At the conclusion of the meeting, Bennett was instructed to redo his homework assignment and to turn it in by December 5, 2012. Bennett alleges that he completed the assignment and turned it in on December 3, 2012; however, Defendants allege that the assignment was never received. Id. at ¶¶ 32, 33. Bennett alleges that he was expelled from the A.O.D. Program as a result of his alleged failure to turn in the homework assignment; however, according to documents attached to Plaintiff's Response to the Motion to Dismiss, there were additional reasons for his expulsion from the program including "disruptive and inappropriate behavior." Plaintiff's Response; Exhibit 6, Initial Review Response [ECF No. 36-1]. Bennett alleges that, because of his expulsion from the A.O.D. Program, his impending parole hearing was cancelled. Compl., [ECF No. 10 at ¶ 36].

In addition to the A.O.D. meeting and subsequent repercussions, Bennett alleges that Defendants illegally withheld his tax documents preventing him from filing federal and state income taxes. Id. at ¶¶ 21-23. Furthermore, Bennett states that he filed a grievance following his expulsion from the A.O.D. program, and the next day, Defendant Matthews moved Bennett to a new cell in retaliation for filing the grievance. Id. at ¶ 39. Lastly, Bennett alleges that he was a victim of "love-connections, bloodties [sic], and personal relationships, " because he was disciplined by Defendant Riddle, who is the fiance of Plaintiff's A.O.D. teacher, Defendant Rabic. Id. at ¶ 6.

Bennett unsuccessfully exhausted all administrative remedies as required by the Prisoner Litigation Reform Act, 42 U.S.C. § 1997e(a). He brings the instant lawsuit in which he seeks from all Defendants jointly, compensatory damages of $135, 000, punitive damages of $300, 000, "defamation of character" damages of $63, 000, and "economic and mental" damages of $45, 000 for a combined demand of $543, 000. Id. at ¶ 42.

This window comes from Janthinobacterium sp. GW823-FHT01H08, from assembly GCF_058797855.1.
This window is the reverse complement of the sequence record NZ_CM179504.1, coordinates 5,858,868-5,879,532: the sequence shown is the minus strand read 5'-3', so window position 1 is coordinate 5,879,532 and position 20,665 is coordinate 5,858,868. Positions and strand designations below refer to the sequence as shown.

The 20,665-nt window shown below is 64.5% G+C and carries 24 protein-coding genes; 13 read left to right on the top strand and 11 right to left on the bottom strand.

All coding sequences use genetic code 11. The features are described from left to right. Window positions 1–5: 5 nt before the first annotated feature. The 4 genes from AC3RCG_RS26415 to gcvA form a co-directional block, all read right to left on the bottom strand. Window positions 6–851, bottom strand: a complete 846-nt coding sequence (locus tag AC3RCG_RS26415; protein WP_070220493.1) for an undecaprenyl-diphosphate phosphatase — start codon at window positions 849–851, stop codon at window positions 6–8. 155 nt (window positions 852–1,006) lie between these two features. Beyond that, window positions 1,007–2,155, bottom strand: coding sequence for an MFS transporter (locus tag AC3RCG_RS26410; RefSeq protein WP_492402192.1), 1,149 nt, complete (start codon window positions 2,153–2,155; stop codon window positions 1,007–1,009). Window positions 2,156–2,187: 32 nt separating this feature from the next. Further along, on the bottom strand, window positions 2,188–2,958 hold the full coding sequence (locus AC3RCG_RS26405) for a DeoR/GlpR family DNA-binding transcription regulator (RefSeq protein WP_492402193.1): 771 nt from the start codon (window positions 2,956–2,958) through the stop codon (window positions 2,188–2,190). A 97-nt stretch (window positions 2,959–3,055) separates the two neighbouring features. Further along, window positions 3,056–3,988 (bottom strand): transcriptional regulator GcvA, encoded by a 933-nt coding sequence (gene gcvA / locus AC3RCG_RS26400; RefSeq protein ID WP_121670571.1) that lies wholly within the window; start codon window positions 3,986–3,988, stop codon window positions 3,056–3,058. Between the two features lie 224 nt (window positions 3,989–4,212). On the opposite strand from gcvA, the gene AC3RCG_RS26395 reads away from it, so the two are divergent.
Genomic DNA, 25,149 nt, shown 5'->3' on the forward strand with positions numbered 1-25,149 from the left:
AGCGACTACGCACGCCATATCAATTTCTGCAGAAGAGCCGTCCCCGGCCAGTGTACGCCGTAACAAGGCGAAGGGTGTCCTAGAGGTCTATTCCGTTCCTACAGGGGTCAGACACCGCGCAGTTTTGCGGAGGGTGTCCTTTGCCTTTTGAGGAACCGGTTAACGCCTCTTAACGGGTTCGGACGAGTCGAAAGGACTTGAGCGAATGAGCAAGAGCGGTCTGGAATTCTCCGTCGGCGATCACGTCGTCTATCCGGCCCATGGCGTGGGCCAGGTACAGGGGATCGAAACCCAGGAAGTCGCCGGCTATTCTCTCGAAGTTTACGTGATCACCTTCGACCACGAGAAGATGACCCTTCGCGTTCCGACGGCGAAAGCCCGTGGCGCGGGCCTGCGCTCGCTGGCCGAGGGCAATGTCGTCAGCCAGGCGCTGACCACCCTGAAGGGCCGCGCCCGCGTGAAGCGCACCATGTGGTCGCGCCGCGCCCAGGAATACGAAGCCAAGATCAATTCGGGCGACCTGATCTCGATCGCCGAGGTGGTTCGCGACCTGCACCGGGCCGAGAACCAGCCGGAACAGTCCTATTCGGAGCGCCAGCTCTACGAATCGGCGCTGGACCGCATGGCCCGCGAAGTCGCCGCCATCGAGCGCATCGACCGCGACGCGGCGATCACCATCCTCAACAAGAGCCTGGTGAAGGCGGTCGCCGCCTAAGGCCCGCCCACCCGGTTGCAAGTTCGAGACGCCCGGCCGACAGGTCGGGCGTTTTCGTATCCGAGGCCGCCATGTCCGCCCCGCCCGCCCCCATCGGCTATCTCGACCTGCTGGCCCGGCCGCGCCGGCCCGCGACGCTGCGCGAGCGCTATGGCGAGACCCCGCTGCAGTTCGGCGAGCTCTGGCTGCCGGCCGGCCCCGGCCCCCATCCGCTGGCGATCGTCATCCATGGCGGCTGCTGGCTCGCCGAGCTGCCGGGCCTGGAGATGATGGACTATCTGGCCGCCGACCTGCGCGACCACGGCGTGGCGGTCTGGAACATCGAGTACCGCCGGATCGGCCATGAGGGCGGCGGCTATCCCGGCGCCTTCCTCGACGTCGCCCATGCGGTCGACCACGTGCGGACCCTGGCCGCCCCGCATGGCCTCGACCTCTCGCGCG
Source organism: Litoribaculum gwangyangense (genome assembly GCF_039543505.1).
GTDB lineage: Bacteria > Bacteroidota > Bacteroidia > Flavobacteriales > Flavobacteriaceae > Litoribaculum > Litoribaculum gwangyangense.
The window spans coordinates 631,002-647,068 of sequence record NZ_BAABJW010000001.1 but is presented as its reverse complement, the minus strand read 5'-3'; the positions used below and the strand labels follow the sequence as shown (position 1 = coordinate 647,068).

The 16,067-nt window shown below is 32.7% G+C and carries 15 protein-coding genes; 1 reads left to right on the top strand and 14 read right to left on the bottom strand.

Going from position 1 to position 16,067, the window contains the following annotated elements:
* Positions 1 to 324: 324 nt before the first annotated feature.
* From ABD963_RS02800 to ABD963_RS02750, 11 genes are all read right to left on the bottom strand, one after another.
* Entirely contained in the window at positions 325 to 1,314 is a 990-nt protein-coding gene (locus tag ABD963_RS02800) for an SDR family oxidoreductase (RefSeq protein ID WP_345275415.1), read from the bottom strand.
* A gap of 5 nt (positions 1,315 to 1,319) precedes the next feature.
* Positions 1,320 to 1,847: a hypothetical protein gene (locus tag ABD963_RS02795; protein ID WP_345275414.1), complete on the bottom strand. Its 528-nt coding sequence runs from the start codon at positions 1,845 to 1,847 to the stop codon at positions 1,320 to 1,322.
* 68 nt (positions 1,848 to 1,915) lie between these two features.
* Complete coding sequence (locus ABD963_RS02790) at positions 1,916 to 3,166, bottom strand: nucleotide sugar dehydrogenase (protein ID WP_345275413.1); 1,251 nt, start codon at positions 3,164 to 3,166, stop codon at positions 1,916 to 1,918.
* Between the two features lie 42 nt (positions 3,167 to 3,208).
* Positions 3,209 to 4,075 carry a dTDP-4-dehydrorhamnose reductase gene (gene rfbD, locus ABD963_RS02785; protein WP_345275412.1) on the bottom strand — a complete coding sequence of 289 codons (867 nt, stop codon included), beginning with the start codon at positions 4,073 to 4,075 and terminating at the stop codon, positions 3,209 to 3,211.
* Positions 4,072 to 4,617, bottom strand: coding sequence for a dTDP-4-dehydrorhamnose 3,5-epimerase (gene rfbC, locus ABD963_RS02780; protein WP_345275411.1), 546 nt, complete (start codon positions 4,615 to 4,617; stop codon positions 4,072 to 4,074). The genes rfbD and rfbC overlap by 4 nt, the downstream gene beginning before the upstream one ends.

The parties have consented to jurisdiction by the undersigned Magistrate Judge. See ECF Nos. 11 and 38.

Standard of Review

1. Pro Se Litigants

Pro se pleadings, "however inartfully pleaded, " must be held to "less stringent standards than formal pleadings drafted by lawyers." Haines v. Kerner, 404 U.S. 519, 520-521 (1972). If the court can reasonably read pleadings to state a valid claim on which the litigant could prevail, it should do so despite failure to cite proper legal authority, confusion of legal theories, poor syntax and sentence construction, or the litigant's unfamiliarity with pleading requirements. Boag v. MacDougall, 454 U.S. 364 (1982); United States ex rel. Montgomery v. Bierley, 141 F.2d 552, 555 (3d Cir.1969) (petition prepared by a prisoner may be inartfully drawn and should be read "with a measure of tolerance").

In a section 1983 action, the court must liberally construe the pro se litigant's pleadings and "apply the applicable law, irrespective of whether a pro se litigant has mentioned it by name." Higgins v. Beyer, 293 F.3d 683, 688 (3d Cir. 2002) (quoting Holley v. Dep't of Veteran Affairs, 165 F.3d 244, 247-48 (3d Cir. 1999)).[3] See also Nami v. Fauver, 82 F.3d 63, 65 (3d Cir. 1996) ("Since this is a § 1983 action, the [pro se] plaintiffs are entitled to relief if their complaint sufficiently alleges deprivation of any right secured by the Constitution.") (quoting Higgins, 293 F.3d at 688). Under our liberal pleading rules, during the initial stages of litigation, a district court should construe all allegations in a complaint in favor of the complainant. Gibbs v. Roman, 116 F.3d 83 (3d Cir. 1997). See, e.g., Nami v. Fauver, 82 F.3d 63, 65 (3d Cir.1996) (discussing Fed.R.Civ.P. 12(b)(6) standard); Markowitz v. Northeast Land Co., 906 F.2d 100, 103 (3d Cir. 1990) ...